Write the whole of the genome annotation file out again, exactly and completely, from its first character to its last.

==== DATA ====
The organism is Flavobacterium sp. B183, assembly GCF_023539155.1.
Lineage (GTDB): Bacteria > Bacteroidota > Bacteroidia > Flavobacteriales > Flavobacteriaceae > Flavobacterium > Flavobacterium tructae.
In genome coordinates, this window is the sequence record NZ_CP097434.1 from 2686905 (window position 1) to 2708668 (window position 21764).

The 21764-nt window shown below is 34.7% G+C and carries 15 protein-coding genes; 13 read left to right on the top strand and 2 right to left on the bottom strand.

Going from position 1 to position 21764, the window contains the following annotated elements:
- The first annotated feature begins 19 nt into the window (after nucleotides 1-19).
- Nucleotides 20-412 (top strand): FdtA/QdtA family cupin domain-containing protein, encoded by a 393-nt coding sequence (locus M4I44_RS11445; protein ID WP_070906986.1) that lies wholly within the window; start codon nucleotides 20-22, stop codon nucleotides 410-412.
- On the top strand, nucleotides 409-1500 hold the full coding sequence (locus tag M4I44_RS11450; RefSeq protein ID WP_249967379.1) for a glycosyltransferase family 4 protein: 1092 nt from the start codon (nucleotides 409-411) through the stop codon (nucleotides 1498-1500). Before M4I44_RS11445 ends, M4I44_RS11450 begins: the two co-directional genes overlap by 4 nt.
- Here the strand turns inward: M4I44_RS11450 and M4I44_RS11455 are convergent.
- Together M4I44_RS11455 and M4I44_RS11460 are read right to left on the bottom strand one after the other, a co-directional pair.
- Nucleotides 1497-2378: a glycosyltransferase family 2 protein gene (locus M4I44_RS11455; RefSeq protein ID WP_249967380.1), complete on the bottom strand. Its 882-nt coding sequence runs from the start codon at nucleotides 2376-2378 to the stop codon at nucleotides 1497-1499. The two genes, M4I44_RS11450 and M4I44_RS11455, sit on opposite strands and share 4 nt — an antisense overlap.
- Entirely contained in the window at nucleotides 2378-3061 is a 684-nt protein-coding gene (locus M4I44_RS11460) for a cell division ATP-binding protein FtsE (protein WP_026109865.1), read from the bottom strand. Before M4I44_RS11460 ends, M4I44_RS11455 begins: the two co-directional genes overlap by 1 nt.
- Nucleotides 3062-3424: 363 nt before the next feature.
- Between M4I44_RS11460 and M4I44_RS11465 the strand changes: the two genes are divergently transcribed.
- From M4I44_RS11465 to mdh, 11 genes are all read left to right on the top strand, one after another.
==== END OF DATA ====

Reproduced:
The organism is Flavobacterium sp. B183, assembly GCF_023539155.1.
Lineage (GTDB): Bacteria > Bacteroidota > Bacteroidia > Flavobacteriales > Flavobacteriaceae > Flavobacterium > Flavobacterium tructae.
In genome coordinates, this window is the sequence record NZ_CP097434.1 from 2686905 (window position 1) to 2708668 (window position 21764).

The 21764-nt window shown below is 34.7% G+C and carries 15 protein-coding genes; 13 read left to right on the top strand and 2 right to left on the bottom strand.

Going from position 1 to position 21764, the window contains the following annotated elements:
- The first annotated feature begins 19 nt into the window (after nucleotides 1-19).
- Nucleotides 20-412 (top strand): FdtA/QdtA family cupin domain-containing protein, encoded by a 393-nt coding sequence (locus M4I44_RS11445; protein ID WP_070906986.1) that lies wholly within the window; start codon nucleotides 20-22, stop codon nucleotides 410-412.
- On the top strand, nucleotides 409-1500 hold the full coding sequence (locus tag M4I44_RS11450; RefSeq protein ID WP_249967379.1) for a glycosyltransferase family 4 protein: 1092 nt from the start codon (nucleotides 409-411) through the stop codon (nucleotides 1498-1500). Before M4I44_RS11445 ends, M4I44_RS11450 begins: the two co-directional genes overlap by 4 nt.
- Here the strand turns inward: M4I44_RS11450 and M4I44_RS11455 are convergent.
- Together M4I44_RS11455 and M4I44_RS11460 are read right to left on the bottom strand one after the other, a co-directional pair.
- Nucleotides 1497-2378: a glycosyltransferase family 2 protein gene (locus M4I44_RS11455; RefSeq protein ID WP_249967380.1), complete on the bottom strand. Its 882-nt coding sequence runs from the start codon at nucleotides 2376-2378 to the stop codon at nucleotides 1497-1499. The two genes, M4I44_RS11450 and M4I44_RS11455, sit on opposite strands and share 4 nt — an antisense overlap.
- Entirely contained in the window at nucleotides 2378-3061 is a 684-nt protein-coding gene (locus M4I44_RS11460) for a cell division ATP-binding protein FtsE (protein WP_026109865.1), read from the bottom strand. Before M4I44_RS11460 ends, M4I44_RS11455 begins: the two co-directional genes overlap by 1 nt.
- Nucleotides 3062-3424: 363 nt before the next feature.
- Between M4I44_RS11460 and M4I44_RS11465 the strand changes: the two genes are divergently transcribed.
- From M4I44_RS11465 to mdh, 11 genes are all read left to right on the top strand, one after another.